On Sunday, as the European refugee crisis continued to dominate headlines, Pope Francis delivered what was, for many, an overdue but appreciated response. Reminding listeners that “the Gospel calls us to be close to the smallest and to those who have been abandoned,” the Pope, quoted in the New York Times, urged all Catholics to welcome refugees with open arms. Yet observers note that Francis’ approach is a far cry from some conservative Christian politicians who prioritize protecting borders over assisting refugees, the majority of them fleeing violence in Syria and Iraq.
Isla Binnie at Reuters notes that, specifically, Francis called for each Catholic parish or monastery to host a refugee family, and promised that the Vatican’s own two parishes would do so—a request that, if honored, would provide housing for tens of thousands. In a separate letter this week, he seemingly rebuked countries with hardline migrant policies, such as Hungary, writing
It is violence to build walls and barriers to stop those who look for a place of peace. It is violence to push back those who flee inhuman conditions in the hope of a better future.
Hungarian Prime Minister Viktor Orban has promoted the construction of a fence on the Serbian border, intended to deter migrants. Orban has attracted criticism for his handling of the thousands of refugees flowing through en route to Germany, many of whom were not permitted to leave Hungary until the government’s sudden decision to let 10,000 journey on to Austria, where they were warmly greeted by volunteers.
The friendliness migrants encountered at the Hungarian-Austrian border, however, represents only half the story of Christian groups’ response to the crisis. As The Economist details, the Catholic Church’s welcome and aid work is at odds with many conservative, nationalistic parties’ fears. The magazine describes politicians “beating the drum of nativism; they have redoubled their warnings about the threat to Europe’s long-established religious culture.” Movements such as the anti-Islam Pegida, in Germany, have attracted followers to large demonstrations—including at least one priest, who was rebuked by his bishop.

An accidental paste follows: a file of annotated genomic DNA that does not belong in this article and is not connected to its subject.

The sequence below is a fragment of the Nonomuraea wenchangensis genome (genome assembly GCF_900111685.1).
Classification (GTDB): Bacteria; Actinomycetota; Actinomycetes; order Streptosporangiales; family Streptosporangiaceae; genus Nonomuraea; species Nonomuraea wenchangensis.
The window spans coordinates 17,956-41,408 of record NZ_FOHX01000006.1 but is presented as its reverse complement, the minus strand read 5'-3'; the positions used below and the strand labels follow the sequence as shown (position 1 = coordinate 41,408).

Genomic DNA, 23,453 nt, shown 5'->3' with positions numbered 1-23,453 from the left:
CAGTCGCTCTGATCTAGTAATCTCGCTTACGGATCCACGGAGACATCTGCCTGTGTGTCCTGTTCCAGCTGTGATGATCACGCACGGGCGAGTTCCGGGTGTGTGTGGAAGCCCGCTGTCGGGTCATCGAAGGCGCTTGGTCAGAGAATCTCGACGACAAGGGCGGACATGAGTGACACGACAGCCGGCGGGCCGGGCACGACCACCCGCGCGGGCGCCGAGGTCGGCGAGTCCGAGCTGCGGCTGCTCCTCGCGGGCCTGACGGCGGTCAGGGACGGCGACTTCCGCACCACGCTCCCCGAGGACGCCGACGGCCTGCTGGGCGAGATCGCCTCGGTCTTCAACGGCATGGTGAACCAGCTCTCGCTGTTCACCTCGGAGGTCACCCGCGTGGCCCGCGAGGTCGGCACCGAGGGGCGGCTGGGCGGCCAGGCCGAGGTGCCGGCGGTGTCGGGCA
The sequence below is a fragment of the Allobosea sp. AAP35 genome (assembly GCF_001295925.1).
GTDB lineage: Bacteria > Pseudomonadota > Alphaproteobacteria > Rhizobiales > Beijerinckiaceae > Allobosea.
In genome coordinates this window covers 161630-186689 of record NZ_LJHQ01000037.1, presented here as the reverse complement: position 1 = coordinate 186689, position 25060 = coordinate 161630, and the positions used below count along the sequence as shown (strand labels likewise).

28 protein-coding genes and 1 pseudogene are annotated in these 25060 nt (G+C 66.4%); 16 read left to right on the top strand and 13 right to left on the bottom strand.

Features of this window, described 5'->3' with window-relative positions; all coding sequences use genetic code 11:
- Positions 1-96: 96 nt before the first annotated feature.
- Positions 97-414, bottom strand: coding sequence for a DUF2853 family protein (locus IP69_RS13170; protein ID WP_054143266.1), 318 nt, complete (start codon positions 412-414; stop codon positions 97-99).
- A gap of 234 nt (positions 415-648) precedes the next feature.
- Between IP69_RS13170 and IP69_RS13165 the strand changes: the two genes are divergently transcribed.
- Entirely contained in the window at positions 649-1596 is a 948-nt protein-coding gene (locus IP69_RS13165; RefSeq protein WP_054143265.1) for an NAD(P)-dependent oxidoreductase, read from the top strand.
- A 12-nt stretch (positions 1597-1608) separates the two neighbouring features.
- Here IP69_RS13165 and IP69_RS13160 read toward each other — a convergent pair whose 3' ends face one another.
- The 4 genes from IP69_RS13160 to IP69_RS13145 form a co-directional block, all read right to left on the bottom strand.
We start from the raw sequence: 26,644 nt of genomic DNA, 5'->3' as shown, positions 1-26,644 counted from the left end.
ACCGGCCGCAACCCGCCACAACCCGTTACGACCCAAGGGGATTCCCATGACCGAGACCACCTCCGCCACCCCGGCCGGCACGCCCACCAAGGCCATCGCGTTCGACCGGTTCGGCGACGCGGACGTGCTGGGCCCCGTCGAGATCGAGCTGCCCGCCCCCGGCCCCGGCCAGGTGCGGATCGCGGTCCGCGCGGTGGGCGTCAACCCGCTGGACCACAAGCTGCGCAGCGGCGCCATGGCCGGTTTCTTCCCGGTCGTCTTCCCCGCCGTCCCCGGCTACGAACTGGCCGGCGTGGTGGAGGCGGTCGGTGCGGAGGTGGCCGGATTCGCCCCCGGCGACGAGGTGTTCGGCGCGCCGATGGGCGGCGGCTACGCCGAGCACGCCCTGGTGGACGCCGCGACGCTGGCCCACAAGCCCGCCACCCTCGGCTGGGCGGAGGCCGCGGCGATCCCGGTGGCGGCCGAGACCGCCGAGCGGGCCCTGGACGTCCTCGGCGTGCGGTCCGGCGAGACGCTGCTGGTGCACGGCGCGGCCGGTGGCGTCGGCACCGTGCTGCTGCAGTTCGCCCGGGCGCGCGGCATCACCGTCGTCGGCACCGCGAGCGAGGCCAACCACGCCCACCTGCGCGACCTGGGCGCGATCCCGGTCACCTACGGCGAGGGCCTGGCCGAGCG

Yet another question facing European Christians is what, if any, preference to give to co-religionists escaping persecution. Slovakian Interior Ministry representative Ivan Netik is quoted in the Washington Post claiming that Slovakia will only accept Christian refugees: “We don’t have any mosques in Slovakia, so how can Muslims be integrated if they are not going to like it here?” The Guardian reports that French Prime Minister Manuel Valls criticized two mayors who stated that their cities would also only allow in Christians.
Yves Nicolin, mayor of Roanne, in the Loire department, said his town would only take in Christians in order to be “certain they are not terrorists in disguise”. Roanne would settle “a dozen families, providing they are Christian refugees who are persecuted in Syria by Daesh (the Islamic State group) for being Christians”, he said.
AP writer Kirsten Grieshaber reports that hundreds of migrants from Iran and Afghanistan have converted to Christianity after arriving in Germany, and that some fellow migrants allege they have done so to improve their asylum applications. Although Germany gives no priority to Christian applicants, these converts could argue that being deported home would put them in danger of persecution. In recent years, fewer than half have won the right to stay.